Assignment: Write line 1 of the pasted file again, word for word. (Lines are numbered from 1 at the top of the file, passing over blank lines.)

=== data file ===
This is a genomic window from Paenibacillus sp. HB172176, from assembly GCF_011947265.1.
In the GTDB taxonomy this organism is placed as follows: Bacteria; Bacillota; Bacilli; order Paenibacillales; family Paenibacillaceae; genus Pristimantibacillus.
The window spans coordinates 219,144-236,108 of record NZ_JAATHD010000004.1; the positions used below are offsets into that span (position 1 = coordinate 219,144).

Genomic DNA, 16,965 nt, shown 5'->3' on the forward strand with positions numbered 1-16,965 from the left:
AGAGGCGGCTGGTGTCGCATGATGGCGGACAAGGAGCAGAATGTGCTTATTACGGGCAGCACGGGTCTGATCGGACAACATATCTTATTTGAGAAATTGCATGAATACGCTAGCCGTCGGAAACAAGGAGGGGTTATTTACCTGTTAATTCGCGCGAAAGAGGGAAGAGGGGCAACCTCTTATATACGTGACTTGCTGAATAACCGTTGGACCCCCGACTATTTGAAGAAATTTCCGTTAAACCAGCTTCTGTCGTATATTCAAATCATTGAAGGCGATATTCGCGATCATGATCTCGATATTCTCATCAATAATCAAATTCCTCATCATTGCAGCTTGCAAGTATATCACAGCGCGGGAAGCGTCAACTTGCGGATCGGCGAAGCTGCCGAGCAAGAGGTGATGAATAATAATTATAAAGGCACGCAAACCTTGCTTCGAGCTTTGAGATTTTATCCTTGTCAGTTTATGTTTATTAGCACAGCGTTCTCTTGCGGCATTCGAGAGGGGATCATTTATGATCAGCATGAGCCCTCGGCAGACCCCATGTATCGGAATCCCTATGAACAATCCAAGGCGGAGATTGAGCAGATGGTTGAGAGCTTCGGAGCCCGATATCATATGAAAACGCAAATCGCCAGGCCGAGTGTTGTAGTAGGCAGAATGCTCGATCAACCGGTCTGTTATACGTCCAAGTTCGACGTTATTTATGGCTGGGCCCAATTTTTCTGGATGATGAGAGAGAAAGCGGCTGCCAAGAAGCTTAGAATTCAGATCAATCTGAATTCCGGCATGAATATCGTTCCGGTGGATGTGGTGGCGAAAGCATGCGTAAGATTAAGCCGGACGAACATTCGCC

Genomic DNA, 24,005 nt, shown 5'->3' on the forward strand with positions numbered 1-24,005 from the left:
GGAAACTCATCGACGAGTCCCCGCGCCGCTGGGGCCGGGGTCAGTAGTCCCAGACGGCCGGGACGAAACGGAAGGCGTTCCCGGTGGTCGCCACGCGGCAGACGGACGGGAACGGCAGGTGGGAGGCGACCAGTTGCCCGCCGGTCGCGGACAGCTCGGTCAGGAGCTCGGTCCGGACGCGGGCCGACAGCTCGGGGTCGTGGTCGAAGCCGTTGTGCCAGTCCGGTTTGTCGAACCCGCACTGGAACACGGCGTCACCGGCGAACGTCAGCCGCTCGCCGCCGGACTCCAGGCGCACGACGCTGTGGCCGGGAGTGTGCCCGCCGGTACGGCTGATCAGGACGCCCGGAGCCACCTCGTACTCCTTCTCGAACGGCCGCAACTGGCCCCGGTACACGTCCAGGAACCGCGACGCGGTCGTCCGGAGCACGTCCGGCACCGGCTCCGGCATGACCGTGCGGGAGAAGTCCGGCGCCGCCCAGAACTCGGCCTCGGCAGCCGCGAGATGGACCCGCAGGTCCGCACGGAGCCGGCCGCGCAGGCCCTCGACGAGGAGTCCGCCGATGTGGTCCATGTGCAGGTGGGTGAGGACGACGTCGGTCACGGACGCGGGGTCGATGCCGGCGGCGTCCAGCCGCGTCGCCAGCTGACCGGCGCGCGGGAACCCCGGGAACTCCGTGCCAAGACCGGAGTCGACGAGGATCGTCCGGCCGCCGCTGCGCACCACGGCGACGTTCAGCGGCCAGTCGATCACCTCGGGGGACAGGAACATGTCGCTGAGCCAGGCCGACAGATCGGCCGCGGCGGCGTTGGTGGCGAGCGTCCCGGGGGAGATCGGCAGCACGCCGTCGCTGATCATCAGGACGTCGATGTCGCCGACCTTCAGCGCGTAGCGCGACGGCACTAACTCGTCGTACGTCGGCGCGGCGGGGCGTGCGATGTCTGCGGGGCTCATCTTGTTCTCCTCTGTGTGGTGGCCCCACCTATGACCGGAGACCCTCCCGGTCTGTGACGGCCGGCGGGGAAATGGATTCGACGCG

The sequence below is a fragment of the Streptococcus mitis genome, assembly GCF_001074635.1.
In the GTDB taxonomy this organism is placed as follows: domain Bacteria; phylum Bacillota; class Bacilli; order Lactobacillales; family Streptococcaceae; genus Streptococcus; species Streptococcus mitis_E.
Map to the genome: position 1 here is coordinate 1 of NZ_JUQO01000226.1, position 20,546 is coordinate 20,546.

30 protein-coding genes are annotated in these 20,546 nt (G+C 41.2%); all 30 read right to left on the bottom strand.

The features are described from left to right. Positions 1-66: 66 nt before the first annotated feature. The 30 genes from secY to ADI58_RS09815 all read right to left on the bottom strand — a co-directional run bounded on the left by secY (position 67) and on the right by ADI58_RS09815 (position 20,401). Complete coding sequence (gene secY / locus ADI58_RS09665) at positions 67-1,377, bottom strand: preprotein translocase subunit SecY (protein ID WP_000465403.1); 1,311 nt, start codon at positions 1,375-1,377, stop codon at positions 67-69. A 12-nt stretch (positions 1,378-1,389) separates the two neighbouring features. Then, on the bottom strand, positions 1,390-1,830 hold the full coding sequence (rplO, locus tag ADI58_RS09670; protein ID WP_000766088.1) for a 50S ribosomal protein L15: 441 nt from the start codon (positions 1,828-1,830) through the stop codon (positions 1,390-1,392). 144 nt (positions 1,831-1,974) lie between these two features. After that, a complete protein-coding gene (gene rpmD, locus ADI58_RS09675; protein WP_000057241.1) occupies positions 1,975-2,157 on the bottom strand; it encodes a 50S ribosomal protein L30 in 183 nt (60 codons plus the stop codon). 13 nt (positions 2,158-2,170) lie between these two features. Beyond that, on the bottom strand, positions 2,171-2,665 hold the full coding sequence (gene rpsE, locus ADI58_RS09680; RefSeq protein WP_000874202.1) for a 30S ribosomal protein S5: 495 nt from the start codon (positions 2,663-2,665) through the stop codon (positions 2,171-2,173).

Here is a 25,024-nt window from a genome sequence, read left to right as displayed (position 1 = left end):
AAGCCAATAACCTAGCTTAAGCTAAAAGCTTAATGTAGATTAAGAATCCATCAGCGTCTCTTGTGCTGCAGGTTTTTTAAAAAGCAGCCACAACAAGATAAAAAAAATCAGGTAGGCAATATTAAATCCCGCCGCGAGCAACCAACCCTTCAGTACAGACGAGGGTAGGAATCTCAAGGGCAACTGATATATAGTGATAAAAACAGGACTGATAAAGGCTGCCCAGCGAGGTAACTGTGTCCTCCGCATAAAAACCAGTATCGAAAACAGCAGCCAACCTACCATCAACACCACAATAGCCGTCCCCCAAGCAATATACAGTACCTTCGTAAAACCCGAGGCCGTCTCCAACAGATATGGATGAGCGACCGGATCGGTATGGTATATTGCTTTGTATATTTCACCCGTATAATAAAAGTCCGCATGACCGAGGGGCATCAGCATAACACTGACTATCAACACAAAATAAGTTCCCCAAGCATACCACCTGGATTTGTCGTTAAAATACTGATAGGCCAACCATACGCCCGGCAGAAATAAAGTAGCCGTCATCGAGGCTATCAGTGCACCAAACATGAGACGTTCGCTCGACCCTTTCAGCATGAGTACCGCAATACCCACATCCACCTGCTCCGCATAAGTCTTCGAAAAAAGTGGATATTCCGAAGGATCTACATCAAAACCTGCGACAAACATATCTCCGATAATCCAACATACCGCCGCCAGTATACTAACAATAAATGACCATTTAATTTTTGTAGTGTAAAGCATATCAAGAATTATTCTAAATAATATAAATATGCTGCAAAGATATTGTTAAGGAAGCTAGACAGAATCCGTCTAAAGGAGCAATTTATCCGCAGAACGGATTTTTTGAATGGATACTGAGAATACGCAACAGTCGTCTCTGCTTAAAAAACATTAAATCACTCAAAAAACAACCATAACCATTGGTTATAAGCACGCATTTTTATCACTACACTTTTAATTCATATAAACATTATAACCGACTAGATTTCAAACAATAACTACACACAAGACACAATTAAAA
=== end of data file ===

This is a genomic window from Paenibacillus sp. HB172176, from assembly GCF_011947265.1.